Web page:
The grand jury was investigating the leak of Valerie Wilson's name and CIA employment, which came shortly after her husband, ex-ambassador Joseph Wilson, had become one of the most prominent critics of the months-old war. On July 6, 2003, Wilson alleged in a New York Times article and on NBC-TV's "Meet the Press" that Bush had told the nation Iraq was seeking uranium in Africa for nuclear weapons although the administration had known for some time that story was untrue.
Both sides agreed the Bush White House was consumed with responding to the allegation it had lied to push the nation into war. Wells said Cheney also was concerned that Wilson indicated Cheney was responsible for sending Wilson to Africa to check the uranium story and that his office surely had seen Wilson's report. He said Cheney ordered Libby to rebut that allegation to reporters.
The leak of Wilson's wife's name came in a Robert Novak column July 14, 2003, that said she had arranged for her husband to go on the Africa trip.
When the White House press secretary publicly absolved Rove in the leak but later refused to clear Libby, Libby sought Cheney's help in defending himself, Wells said.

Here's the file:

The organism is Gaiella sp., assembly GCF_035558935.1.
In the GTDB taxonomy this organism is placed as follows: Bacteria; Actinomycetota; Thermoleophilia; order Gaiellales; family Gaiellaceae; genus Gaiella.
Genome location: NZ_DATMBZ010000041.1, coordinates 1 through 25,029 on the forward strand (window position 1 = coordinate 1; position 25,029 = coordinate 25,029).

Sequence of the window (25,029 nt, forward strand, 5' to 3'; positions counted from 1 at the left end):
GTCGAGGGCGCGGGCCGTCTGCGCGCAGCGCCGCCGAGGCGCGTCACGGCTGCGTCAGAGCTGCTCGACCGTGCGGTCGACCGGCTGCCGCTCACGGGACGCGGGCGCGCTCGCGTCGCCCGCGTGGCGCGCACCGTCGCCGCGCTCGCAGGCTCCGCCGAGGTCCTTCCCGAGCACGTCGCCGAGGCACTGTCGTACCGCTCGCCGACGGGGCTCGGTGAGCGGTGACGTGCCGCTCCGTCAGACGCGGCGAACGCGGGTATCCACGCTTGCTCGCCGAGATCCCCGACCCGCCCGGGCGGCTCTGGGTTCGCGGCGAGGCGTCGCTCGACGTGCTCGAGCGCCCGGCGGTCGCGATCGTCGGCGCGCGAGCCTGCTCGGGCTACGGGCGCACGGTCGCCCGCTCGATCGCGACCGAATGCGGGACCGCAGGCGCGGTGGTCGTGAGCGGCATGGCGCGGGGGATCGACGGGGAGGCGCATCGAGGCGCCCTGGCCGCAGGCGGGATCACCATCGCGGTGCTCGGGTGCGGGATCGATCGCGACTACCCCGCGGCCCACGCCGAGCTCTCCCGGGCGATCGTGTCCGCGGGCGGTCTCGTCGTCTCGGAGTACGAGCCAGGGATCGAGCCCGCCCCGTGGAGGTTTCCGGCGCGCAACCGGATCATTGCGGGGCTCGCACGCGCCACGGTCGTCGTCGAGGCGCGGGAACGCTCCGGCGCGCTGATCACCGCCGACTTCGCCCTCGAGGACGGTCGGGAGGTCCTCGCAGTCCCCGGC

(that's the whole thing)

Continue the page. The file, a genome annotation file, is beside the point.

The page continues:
"They're trying to set me up. They want me to be the sacrificial lamb," Wells said, recalling Libby's end of the conversation. "I will not be sacrificed so Karl Rove can be protected."
And why wouldn't they, Wells asked the jury, because Rove was Bush's chief political adviser, "the man most responsible for making sure the Republican party stayed in office. He had to be protected."
"Libby was an important staffer," Wells thundered. "But Karl Rove was the lifeblood of the Republican party."
Cheney shared Libby's fears and came to his aid, Wells told the jury. He promised to introduce a blunt handwritten note that Cheney took at the meeting with Libby.